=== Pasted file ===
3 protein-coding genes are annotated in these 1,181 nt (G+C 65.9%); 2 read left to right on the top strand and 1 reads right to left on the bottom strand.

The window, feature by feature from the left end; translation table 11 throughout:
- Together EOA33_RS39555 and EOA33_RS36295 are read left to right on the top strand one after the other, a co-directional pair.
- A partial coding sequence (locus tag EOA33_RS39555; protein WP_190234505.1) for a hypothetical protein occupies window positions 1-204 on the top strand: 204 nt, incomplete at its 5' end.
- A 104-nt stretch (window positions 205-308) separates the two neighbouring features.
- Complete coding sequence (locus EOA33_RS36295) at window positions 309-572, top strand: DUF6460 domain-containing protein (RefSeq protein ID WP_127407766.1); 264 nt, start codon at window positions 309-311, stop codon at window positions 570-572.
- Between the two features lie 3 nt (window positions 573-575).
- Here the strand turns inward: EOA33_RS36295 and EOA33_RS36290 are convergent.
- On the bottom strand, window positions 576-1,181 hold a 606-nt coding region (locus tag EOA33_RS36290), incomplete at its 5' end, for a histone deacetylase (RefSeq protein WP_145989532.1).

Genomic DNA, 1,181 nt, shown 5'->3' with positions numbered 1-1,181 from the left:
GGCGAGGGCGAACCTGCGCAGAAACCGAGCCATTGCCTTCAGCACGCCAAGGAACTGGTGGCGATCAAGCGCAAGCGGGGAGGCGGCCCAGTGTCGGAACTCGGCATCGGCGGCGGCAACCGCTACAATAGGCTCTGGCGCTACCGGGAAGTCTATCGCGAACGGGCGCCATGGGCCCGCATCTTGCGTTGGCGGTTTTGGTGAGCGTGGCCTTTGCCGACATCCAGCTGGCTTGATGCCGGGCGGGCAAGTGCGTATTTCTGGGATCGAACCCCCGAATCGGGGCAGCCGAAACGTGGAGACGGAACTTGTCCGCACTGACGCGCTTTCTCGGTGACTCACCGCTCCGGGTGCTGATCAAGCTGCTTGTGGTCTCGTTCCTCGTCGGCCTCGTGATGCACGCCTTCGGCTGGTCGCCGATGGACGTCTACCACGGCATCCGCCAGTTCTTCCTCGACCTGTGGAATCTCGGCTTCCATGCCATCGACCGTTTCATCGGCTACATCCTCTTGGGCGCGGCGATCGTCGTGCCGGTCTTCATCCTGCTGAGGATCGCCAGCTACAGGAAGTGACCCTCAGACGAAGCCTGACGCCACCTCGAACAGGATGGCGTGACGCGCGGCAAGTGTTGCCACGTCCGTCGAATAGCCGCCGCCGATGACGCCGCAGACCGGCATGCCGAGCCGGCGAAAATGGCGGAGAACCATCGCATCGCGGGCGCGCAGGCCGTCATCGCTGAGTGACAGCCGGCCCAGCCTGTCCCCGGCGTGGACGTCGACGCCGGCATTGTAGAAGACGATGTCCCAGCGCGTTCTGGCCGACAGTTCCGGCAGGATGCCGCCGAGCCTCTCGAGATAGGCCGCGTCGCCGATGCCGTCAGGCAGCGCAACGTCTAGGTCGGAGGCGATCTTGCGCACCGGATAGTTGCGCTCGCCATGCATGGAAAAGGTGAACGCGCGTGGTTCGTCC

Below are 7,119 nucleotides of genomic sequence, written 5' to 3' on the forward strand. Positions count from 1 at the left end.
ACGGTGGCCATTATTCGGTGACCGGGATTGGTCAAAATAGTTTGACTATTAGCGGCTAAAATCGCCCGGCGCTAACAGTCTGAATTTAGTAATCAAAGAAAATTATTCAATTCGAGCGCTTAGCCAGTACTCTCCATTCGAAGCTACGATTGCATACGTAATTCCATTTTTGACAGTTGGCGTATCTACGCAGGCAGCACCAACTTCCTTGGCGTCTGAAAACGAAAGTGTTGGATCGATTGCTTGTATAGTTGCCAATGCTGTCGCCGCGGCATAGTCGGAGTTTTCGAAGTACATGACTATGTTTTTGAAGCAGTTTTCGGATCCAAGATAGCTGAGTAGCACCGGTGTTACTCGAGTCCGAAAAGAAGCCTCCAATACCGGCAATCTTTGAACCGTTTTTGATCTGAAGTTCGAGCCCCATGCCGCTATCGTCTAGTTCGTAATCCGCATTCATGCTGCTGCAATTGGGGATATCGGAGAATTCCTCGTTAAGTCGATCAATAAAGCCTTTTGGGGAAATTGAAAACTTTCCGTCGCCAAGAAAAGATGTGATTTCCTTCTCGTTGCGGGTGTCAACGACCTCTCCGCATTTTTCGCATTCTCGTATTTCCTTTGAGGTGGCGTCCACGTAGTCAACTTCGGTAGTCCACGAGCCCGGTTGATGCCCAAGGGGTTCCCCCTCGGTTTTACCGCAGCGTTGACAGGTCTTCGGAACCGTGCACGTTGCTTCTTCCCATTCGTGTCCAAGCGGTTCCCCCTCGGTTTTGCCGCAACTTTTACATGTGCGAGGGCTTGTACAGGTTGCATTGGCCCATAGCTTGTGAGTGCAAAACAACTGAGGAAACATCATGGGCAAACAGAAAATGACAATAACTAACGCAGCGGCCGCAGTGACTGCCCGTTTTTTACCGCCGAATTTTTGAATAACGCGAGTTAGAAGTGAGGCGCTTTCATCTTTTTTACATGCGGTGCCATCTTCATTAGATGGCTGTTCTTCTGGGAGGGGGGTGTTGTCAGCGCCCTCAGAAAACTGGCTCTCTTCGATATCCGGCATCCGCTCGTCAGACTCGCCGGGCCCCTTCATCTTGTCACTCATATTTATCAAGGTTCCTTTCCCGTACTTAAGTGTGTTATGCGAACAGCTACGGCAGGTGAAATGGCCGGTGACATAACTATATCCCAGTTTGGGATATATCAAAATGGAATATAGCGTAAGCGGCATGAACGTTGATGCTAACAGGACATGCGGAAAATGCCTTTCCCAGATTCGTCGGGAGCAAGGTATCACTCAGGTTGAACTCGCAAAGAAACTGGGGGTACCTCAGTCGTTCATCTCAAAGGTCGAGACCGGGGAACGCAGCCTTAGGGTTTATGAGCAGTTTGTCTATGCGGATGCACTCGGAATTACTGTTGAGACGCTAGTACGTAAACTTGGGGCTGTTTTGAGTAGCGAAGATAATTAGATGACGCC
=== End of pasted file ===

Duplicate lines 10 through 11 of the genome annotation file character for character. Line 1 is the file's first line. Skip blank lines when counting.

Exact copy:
Genomic DNA, 1,181 nt, shown 5'->3' with positions numbered 1-1,181 from the left:
GGCGAGGGCGAACCTGCGCAGAAACCGAGCCATTGCCTTCAGCACGCCAAGGAACTGGTGGCGATCAAGCGCAAGCGGGGAGGCGGCCCAGTGTCGGAACTCGGCATCGGCGGCGGCAACCGCTACAATAGGCTCTGGCGCTACCGGGAAGTCTATCGCGAACGGGCGCCATGGGCCCGCATCTTGCGTTGGCGGTTTTGGTGAGCGTGGCCTTTGCCGACATCCAGCTGGCTTGATGCCGGGCGGGCAAGTGCGTATTTCTGGGATCGAACCCCCGAATCGGGGCAGCCGAAACGTGGAGACGGAACTTGTCCGCACTGACGCGCTTTCTCGGTGACTCACCGCTCCGGGTGCTGATCAAGCTGCTTGTGGTCTCGTTCCTCGTCGGCCTCGTGATGCACGCCTTCGGCTGGTCGCCGATGGACGTCTACCACGGCATCCGCCAGTTCTTCCTCGACCTGTGGAATCTCGGCTTCCATGCCATCGACCGTTTCATCGGCTACATCCTCTTGGGCGCGGCGATCGTCGTGCCGGTCTTCATCCTGCTGAGGATCGCCAGCTACAGGAAGTGACCCTCAGACGAAGCCTGACGCCACCTCGAACAGGATGGCGTGACGCGCGGCAAGTGTTGCCACGTCCGTCGAATAGCCGCCGCCGATGACGCCGCAGACCGGCATGCCGAGCCGGCGAAAATGGCGGAGAACCATCGCATCGCGGGCGCGCAGGCCGTCATCGCTGAGTGACAGCCGGCCCAGCCTGTCCCCGGCGTGGACGTCGACGCCGGCATTGTAGAAGACGATGTCCCAGCGCGTTCTGGCCGACAGTTCCGGCAGGATGCCGCCGAGCCTCTCGAGATAGGCCGCGTCGCCGATGCCGTCAGGCAGCGCAACGTCTAGGTCGGAGGCGATCTTGCGCACCGGATAGTTGCGCTCGCCATGCATGGAAAAGGTGAACGCGCGTGGTTCGTCC